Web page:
In the past some of the most popular Coingrader Capsules have dealt with Morgan Silver Dollar deep mirrors and numismatic photography. The reason for their popularity, I believe, is that far too many of us have made mistakes based on overzealous lot descriptions and/or poor digital imagery.
Here’s a short list of those popular topics:
The ability to discern a deep mirror prooflike coin (DMPL) that will grade at NGC or PCGS is difficult enough when inspecting the coin in person at a show or shop, for instance. A Morgan Dollar has a chance to be DMPL reflecting text 4-6 inches away from the source; however, 6 or more inches is better.
Factor this, too: When you’re buying online, crisp expandable photos are a necessity. You also must deal with a reputable seller who knows how to grade. But the worst combination involves poor photography and overzealous sellers who, alas, do not know how to grade mint state and condition.
Recently I purchased a coin online from a previously trusted seller who believes he is a numismatist. I’ve been collecting for more than a half century and devote hours of personal time each week to learn more about coins, grading, condition, value and design. Some sellers just haven’t invested enough time to learn the art of grading.
Click to expand the image below and read how this 1921 Morgan Dollar was photographed and then described as deep mirror, with reflectivity from 6+ inches away, MS64-65, “a gorgeous coin” full of mint luster and cartwheels.
I had purchased from this seller before and was reasonably happy with my won lots, and so I made the mistake of half-believing the lot description. I paid $80 for the coin, taking a risk, because a prooflike (let along DMPL) 1921 Morgan can be worth several hundreds if not thousands of dollars. Click here to view an NGC 1921 MS63 DMPL that sold for $1,116 in 2013. This 1921 PCGS MS65 DMPL sold in 2006 for almost $15,000.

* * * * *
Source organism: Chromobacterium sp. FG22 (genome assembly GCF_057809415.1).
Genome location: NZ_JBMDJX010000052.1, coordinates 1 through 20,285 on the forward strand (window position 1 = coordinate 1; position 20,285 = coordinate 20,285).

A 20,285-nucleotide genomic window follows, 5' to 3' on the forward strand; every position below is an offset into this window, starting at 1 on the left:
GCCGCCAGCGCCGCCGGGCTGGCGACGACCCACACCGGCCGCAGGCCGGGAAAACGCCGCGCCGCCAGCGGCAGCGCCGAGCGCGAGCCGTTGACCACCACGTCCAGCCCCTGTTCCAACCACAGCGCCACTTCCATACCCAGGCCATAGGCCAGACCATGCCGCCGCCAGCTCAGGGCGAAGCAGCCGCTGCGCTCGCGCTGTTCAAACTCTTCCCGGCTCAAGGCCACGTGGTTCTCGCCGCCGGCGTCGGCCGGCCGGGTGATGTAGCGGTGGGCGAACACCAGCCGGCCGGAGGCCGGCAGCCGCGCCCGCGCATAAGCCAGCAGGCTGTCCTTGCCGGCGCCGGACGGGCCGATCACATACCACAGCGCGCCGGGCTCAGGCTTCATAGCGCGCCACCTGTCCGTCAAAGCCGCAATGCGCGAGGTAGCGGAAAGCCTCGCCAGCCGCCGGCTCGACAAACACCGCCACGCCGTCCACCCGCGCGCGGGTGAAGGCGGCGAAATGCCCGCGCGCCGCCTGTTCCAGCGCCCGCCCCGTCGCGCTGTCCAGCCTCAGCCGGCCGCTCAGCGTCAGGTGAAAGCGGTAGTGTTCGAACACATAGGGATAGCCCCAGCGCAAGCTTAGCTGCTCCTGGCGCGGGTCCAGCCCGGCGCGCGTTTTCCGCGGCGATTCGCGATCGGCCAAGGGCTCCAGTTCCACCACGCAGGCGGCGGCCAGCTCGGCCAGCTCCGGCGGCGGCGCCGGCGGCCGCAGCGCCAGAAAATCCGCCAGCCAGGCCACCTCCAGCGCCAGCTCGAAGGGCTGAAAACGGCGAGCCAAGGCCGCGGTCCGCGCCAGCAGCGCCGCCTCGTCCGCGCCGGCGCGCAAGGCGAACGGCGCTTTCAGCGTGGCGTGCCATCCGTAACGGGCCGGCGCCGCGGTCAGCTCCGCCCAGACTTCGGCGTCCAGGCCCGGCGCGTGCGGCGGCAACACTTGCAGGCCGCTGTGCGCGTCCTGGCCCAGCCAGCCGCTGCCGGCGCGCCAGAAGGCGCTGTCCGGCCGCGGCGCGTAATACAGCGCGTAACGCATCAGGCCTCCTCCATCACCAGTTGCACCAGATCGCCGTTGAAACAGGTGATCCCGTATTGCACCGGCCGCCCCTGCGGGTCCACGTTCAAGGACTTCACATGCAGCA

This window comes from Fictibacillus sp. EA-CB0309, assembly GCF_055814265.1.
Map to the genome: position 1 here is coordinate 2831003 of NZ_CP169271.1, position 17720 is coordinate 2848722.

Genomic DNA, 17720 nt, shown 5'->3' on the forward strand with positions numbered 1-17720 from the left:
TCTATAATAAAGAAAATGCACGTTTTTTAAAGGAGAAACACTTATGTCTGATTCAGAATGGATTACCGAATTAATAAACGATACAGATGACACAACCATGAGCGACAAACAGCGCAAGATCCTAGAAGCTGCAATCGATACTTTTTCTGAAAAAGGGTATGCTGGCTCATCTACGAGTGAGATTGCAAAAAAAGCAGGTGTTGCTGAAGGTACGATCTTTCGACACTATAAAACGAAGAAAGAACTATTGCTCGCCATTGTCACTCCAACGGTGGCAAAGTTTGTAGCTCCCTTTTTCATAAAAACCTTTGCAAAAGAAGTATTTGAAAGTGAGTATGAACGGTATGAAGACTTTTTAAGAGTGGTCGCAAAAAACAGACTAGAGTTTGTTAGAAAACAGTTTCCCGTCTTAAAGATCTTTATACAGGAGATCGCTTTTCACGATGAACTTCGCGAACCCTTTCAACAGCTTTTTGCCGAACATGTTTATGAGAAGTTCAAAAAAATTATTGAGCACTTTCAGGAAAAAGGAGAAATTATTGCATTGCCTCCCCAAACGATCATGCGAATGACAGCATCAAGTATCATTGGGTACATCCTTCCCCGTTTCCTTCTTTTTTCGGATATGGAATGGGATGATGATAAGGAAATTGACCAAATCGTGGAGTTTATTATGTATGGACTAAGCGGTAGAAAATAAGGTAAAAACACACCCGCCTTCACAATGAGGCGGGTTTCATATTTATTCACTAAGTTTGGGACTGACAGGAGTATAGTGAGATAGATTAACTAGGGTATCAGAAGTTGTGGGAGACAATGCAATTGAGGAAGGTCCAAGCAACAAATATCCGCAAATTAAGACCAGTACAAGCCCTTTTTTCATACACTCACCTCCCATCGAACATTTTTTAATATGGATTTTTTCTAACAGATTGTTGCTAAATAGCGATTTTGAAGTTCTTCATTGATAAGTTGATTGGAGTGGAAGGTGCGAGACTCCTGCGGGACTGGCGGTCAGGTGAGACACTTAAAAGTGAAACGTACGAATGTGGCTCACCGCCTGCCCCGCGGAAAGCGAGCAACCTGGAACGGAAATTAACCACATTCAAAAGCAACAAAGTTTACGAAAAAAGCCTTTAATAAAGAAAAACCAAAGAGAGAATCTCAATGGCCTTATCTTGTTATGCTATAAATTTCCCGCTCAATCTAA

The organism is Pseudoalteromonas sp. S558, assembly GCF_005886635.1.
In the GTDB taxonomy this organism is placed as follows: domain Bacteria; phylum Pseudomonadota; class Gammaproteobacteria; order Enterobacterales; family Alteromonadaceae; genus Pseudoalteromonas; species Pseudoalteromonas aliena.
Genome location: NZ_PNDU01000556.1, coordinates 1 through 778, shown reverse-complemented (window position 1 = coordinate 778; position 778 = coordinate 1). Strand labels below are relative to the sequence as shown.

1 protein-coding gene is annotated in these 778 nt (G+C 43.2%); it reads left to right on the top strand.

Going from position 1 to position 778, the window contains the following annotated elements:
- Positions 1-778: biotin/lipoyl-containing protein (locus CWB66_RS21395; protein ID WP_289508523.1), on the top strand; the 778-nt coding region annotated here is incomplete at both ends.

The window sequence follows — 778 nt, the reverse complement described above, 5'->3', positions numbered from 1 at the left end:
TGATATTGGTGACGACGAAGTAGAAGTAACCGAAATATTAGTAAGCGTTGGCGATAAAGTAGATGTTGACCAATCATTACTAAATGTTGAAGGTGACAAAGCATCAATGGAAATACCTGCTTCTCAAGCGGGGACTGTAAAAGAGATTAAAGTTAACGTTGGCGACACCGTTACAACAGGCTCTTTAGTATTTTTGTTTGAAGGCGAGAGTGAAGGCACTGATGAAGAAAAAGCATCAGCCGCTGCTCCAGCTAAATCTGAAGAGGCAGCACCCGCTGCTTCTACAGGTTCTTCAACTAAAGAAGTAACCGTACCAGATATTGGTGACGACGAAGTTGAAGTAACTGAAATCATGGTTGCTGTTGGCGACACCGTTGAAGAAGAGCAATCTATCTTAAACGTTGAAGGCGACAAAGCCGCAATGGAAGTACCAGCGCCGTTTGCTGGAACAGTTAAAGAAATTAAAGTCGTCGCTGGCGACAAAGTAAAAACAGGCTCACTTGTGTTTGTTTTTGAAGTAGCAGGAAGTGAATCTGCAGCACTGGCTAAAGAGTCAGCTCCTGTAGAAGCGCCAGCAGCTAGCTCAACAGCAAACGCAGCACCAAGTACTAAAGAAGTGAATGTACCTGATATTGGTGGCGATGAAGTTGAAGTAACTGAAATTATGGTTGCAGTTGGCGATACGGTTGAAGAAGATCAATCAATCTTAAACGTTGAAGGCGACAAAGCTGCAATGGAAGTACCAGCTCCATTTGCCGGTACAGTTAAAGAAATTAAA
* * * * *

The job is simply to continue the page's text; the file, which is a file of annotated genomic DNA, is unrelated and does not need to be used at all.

So of course I knew that my $80 bid would not bring a DMPL at MS64 or 65; but even at MS63PL, we’re still talking about a $250 coin.
This is the coin that I won, properly photographed.
As you can see, this Morgan has little reflectivity, is harshly cleaned and then buffed, and is destroyed–a true silver melt coin worth no more than $25 or so.
Although I won the coin on Proxibid, you can find the same over-enthusiastic sellers using the word “DMPL” on eBay. Put “DMPL Morgan” in a search on eBay and see what you find–a range of true DMPLs to cleaned and polished ones.
Below is a screen shot of a true DMPL on eBay. The mirror is so reflective that the line of the printed color page leading up to the coin is mirrored with high-definition precision.
I could have returned the coin, but I hold myself responsible for believing the hype. So I will take the loss of close to $60 and give the silver dollar to my granddaughter rather than consign to an auction, just to keep it out of hobbyist circulation. I also accept the reality that buying online is like gambling in a casino at times, and this purchase proves it.
The consequence for the seller, however, is my lack of future patronage.
When buying DMPLs online, check out other items by a seller. The more DMPLs being sold, the greater the probability of polishing or alteration. Also read previous Coin Update articles on DMPLs and how to determine whether you actually have one.
Finally, it’s okay to make the mistake that I did. It is not okay to make the same mistake twice … with the same seller.